Here is an edited version of Dr. Tollestrup’s chart notes on Samantha.

“Samantha is a 21-year-old woman who presented for evaluation of chronic right lateral knee pain. As a teenager, she was an avid soccer player and injured the right lateral meniscus at age 15. She underwent arthroscopic repair at that time and physical therapy, making a fairly good recovery.

Samantha looked to Dr. Tollestrup to help with chronic pain post surgery that persisted for years after surgery on her knee,

Samantha looked to Dr. Tim Tollestrup to help with chronic pain post surgery that persisted for years after surgery on her knee.*

She unfortunately re-injured the right lateral meniscus and underwent a second right knee arthroscopy at the age of 16. After the second knee surgery, Samantha started to experience constant pain. As time went on, she started to develop a second kind of pain which was more posterior to the knee with radiation of the pain down the side of her lower leg. At times the pain would radiate all the way down over the top of her right foot and this would also make the top of her foot feel numb. Any time Samantha would squat down, the pain would also radiate into her thigh.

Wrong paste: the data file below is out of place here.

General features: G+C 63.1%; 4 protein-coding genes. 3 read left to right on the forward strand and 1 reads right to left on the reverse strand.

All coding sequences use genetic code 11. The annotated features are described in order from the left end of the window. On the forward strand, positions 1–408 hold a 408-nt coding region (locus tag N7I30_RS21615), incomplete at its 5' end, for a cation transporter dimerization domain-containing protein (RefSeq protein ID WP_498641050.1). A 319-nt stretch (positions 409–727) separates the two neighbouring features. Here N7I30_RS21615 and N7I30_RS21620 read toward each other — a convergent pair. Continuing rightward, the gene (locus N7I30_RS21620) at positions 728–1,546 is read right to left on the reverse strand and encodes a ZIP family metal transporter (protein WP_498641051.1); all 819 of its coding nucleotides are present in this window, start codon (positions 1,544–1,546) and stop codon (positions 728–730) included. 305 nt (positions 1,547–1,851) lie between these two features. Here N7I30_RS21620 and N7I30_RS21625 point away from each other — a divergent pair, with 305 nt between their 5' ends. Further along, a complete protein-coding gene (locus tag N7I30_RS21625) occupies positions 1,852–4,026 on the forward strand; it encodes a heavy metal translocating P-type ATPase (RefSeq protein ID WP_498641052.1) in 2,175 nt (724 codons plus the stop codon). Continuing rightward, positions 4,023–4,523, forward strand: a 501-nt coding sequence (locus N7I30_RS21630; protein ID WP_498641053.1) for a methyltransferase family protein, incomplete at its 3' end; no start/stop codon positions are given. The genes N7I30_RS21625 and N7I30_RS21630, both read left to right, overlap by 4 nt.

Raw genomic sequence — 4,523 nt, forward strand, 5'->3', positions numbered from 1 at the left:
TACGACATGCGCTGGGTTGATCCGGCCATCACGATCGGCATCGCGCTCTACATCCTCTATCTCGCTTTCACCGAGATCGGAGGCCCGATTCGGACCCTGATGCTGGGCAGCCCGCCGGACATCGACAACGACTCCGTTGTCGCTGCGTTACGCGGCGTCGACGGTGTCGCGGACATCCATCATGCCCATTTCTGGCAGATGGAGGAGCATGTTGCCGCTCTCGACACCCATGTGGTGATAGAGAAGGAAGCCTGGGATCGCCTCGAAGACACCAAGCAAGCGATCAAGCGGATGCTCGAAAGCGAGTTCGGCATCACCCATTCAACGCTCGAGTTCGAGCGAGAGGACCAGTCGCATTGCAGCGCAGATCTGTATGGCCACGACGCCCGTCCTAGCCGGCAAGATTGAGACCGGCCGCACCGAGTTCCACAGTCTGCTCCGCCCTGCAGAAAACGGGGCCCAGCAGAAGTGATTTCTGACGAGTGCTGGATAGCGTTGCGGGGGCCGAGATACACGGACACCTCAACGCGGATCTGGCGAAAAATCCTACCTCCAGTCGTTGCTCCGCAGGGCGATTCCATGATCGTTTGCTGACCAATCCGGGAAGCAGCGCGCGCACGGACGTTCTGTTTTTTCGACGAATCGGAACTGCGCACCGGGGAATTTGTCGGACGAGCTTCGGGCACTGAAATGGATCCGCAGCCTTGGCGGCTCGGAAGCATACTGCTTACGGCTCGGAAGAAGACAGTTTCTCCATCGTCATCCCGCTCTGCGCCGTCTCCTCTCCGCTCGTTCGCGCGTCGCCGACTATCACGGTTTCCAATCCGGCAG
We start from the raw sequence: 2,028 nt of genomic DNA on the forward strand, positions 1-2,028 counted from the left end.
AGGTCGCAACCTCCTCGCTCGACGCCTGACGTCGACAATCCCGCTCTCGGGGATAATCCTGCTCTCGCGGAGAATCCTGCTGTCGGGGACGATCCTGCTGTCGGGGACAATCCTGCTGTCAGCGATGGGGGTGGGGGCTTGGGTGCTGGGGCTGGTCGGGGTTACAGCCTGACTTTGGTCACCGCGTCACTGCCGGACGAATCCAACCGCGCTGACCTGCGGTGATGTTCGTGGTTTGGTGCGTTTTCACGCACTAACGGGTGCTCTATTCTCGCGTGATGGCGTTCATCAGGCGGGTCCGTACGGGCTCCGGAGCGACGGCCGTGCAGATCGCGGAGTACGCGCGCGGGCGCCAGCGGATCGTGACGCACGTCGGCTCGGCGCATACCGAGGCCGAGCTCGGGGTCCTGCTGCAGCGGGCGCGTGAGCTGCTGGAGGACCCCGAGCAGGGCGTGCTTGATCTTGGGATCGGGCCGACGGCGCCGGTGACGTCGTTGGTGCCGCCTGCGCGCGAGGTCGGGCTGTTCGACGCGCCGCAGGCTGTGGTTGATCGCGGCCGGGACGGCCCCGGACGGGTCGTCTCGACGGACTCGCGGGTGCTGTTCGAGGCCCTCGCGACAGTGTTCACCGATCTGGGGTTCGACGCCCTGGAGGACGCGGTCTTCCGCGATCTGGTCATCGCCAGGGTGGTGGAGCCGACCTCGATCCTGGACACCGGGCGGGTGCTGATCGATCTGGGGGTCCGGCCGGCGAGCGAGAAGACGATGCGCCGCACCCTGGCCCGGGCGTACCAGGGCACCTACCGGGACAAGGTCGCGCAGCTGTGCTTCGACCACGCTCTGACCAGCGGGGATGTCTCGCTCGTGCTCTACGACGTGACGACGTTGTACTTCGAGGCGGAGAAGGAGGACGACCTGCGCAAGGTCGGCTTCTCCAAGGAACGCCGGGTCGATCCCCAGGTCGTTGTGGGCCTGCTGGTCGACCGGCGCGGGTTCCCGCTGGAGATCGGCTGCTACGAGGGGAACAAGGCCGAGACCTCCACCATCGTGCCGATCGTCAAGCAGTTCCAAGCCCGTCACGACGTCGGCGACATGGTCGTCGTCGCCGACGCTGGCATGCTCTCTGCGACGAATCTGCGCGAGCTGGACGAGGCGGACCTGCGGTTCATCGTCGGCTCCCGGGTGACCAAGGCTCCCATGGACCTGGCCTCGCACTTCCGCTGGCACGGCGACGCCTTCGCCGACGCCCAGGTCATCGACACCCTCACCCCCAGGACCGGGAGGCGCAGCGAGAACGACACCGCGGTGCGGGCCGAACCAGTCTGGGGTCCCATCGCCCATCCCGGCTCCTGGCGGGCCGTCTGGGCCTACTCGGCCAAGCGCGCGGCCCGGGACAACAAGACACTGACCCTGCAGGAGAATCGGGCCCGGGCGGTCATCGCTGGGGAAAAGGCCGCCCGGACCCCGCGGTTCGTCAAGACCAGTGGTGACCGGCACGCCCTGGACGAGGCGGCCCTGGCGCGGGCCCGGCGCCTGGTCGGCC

At the age of 18, she saw another orthopedic surgeon who told her that the source of the pain in the right knee was a problem with the way her kneecap was tracking over the knee. She underwent a third arthroscopic knee surgery to try and get rid of the pain which did not help.

When I examined her, i could see that she had an injury to the lateral nerve which innervates the lateral knee joint. This was confirmed with a diagnostic block where I put the nerve to sleep using a long-acting local anesthetic. This was the source of the sharp stabbing pain right in the side of the knee joint. She had also developed a compression of the right common peroneal nerve at the level of the fibular neck, on the outside of the knee, just below the knee joint. This was the source of the pain which would radiated down the leg and onto the top of the foot, making it painful and numb.

I operated on her on 12/16/16. I saw her in clinic for her 4.5-week post-op visit. Both the original stabbing pain in the right side of her knee joint and the pain and numbness in the lower leg and foot are completely gone. She is back to work and able to walk and stand without experiencing the pain she used to experience on an almost constant basis.”